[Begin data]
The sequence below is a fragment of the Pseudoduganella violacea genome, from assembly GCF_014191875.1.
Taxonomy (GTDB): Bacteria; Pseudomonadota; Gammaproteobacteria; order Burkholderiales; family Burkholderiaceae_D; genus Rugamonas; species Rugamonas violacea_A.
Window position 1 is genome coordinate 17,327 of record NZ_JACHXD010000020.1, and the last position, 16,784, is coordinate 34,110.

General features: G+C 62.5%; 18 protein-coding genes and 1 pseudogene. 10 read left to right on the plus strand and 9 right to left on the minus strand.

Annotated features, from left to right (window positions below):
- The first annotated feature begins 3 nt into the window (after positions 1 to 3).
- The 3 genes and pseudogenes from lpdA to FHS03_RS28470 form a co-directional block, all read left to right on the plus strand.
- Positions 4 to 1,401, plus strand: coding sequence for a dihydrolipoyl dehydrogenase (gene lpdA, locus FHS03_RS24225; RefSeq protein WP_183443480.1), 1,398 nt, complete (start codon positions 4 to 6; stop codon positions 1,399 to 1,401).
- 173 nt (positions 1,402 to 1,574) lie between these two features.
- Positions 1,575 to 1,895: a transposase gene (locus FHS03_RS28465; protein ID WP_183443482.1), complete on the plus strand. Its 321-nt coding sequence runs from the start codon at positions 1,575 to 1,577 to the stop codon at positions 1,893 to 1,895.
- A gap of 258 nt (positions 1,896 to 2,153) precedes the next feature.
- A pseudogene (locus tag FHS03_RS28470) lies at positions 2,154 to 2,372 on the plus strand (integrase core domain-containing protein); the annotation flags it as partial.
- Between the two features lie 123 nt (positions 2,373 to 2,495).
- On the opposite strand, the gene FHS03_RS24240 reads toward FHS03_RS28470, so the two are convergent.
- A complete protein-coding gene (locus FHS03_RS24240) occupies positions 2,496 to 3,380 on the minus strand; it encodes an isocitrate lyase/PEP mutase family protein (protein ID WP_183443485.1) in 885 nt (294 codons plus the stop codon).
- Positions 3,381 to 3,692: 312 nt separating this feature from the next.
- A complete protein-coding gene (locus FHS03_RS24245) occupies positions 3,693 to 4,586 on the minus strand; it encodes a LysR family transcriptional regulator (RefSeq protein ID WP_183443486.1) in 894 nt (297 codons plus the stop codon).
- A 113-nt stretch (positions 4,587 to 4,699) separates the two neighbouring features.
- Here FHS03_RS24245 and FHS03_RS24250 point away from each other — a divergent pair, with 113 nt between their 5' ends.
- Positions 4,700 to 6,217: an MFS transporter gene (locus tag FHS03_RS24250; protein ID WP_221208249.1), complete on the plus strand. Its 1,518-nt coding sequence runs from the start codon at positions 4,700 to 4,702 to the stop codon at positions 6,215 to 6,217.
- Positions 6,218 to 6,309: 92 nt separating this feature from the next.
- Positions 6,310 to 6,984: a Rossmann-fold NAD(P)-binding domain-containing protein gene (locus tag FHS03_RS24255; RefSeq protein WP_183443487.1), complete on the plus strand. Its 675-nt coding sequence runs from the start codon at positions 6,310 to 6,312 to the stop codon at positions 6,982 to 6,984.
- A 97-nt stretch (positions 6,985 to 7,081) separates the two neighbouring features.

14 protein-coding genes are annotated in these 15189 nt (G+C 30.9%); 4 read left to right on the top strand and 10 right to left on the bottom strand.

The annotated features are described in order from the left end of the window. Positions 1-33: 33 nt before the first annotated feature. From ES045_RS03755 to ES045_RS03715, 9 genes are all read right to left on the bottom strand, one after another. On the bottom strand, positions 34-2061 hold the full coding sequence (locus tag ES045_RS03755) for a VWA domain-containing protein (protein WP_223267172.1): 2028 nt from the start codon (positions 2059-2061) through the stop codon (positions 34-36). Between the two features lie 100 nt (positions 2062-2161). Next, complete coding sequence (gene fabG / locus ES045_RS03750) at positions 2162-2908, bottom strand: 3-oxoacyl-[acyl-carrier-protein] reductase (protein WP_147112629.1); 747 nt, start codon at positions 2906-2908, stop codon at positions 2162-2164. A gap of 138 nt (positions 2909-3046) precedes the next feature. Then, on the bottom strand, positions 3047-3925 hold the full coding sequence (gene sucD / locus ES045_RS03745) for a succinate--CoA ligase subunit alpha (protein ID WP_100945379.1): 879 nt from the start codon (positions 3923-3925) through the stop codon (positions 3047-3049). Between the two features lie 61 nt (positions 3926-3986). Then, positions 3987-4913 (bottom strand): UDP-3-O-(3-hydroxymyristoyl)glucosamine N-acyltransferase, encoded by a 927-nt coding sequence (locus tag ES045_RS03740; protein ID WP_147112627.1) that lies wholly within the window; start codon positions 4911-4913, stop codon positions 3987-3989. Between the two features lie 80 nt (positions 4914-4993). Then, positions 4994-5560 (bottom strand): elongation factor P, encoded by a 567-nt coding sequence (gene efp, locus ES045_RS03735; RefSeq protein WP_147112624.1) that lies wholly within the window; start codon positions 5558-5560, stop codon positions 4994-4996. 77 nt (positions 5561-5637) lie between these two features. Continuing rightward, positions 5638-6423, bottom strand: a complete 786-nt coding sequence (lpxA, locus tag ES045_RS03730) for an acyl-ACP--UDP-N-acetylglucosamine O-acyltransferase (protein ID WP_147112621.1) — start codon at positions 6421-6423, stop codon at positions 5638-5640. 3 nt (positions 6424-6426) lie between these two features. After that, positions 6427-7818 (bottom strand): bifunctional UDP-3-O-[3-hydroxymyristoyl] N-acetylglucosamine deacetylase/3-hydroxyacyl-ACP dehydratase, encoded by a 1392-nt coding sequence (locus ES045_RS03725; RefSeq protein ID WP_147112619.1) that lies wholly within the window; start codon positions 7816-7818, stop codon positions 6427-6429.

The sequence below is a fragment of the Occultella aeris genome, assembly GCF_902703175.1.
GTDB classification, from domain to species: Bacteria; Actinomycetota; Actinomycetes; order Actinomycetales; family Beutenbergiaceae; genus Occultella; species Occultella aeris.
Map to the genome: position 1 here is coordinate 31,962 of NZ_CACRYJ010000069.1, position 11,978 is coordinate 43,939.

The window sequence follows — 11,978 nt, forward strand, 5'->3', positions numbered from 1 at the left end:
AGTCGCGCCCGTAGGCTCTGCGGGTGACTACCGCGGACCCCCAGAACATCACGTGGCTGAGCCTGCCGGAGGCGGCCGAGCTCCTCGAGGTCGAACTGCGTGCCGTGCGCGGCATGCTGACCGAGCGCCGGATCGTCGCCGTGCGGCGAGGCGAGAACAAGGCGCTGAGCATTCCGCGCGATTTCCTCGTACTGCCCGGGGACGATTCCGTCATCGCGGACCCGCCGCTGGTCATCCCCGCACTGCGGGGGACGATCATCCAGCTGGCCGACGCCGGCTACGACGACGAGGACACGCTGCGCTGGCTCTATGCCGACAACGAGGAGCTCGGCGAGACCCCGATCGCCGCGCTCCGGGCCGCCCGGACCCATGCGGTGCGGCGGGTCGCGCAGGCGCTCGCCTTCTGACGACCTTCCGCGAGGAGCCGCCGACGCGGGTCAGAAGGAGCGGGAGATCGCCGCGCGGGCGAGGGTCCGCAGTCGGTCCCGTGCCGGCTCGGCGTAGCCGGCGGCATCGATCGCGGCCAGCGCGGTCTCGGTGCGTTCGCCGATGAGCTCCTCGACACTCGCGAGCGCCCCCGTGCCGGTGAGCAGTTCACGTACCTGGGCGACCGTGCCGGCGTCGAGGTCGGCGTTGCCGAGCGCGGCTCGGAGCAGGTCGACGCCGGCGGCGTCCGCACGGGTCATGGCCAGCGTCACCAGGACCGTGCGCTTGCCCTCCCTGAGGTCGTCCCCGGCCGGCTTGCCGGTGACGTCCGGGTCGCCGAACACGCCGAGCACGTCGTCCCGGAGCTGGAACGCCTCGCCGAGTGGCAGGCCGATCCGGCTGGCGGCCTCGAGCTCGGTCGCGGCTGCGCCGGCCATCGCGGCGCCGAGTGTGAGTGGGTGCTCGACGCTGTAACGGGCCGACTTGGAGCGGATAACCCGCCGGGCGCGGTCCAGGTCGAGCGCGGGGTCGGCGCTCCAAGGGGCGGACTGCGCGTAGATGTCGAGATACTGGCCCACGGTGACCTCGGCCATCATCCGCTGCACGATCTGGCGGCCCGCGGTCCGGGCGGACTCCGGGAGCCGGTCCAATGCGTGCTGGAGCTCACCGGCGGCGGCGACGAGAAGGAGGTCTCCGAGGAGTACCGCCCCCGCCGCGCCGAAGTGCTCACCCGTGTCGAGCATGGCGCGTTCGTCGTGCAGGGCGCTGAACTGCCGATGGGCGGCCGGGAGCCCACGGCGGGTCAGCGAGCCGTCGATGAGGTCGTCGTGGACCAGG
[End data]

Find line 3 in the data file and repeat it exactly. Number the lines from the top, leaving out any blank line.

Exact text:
Window position 1 is genome coordinate 17,327 of record NZ_JACHXD010000020.1, and the last position, 16,784, is coordinate 34,110.